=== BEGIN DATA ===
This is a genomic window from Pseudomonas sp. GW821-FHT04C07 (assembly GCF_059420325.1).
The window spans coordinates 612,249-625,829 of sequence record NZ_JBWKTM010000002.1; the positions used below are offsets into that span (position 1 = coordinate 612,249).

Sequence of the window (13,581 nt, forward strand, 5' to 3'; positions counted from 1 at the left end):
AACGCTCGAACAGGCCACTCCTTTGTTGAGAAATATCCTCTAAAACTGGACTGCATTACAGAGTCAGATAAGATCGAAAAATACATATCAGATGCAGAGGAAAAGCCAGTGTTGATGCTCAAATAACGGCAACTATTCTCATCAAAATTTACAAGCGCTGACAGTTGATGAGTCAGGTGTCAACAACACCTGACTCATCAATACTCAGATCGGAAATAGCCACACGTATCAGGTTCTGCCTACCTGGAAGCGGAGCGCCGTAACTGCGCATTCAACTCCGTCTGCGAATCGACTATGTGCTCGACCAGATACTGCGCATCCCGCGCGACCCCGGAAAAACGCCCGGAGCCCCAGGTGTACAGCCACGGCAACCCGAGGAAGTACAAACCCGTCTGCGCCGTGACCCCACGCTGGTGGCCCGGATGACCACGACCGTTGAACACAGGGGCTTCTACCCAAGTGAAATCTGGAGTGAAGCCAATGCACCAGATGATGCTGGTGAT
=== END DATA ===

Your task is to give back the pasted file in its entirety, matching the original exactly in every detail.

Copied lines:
This is a genomic window from Pseudomonas sp. GW821-FHT04C07 (assembly GCF_059420325.1).
The window spans coordinates 612,249-625,829 of sequence record NZ_JBWKTM010000002.1; the positions used below are offsets into that span (position 1 = coordinate 612,249).

Sequence of the window (13,581 nt, forward strand, 5' to 3'; positions counted from 1 at the left end):
AACGCTCGAACAGGCCACTCCTTTGTTGAGAAATATCCTCTAAAACTGGACTGCATTACAGAGTCAGATAAGATCGAAAAATACATATCAGATGCAGAGGAAAAGCCAGTGTTGATGCTCAAATAACGGCAACTATTCTCATCAAAATTTACAAGCGCTGACAGTTGATGAGTCAGGTGTCAACAACACCTGACTCATCAATACTCAGATCGGAAATAGCCACACGTATCAGGTTCTGCCTACCTGGAAGCGGAGCGCCGTAACTGCGCATTCAACTCCGTCTGCGAATCGACTATGTGCTCGACCAGATACTGCGCATCCCGCGCGACCCCGGAAAAACGCCCGGAGCCCCAGGTGTACAGCCACGGCAACCCGAGGAAGTACAAACCCGTCTGCGCCGTGACCCCACGCTGGTGGCCCGGATGACCACGACCGTTGAACACAGGGGCTTCTACCCAAGTGAAATCTGGAGTGAAGCCAATGCACCAGATGATGCTGGTGAT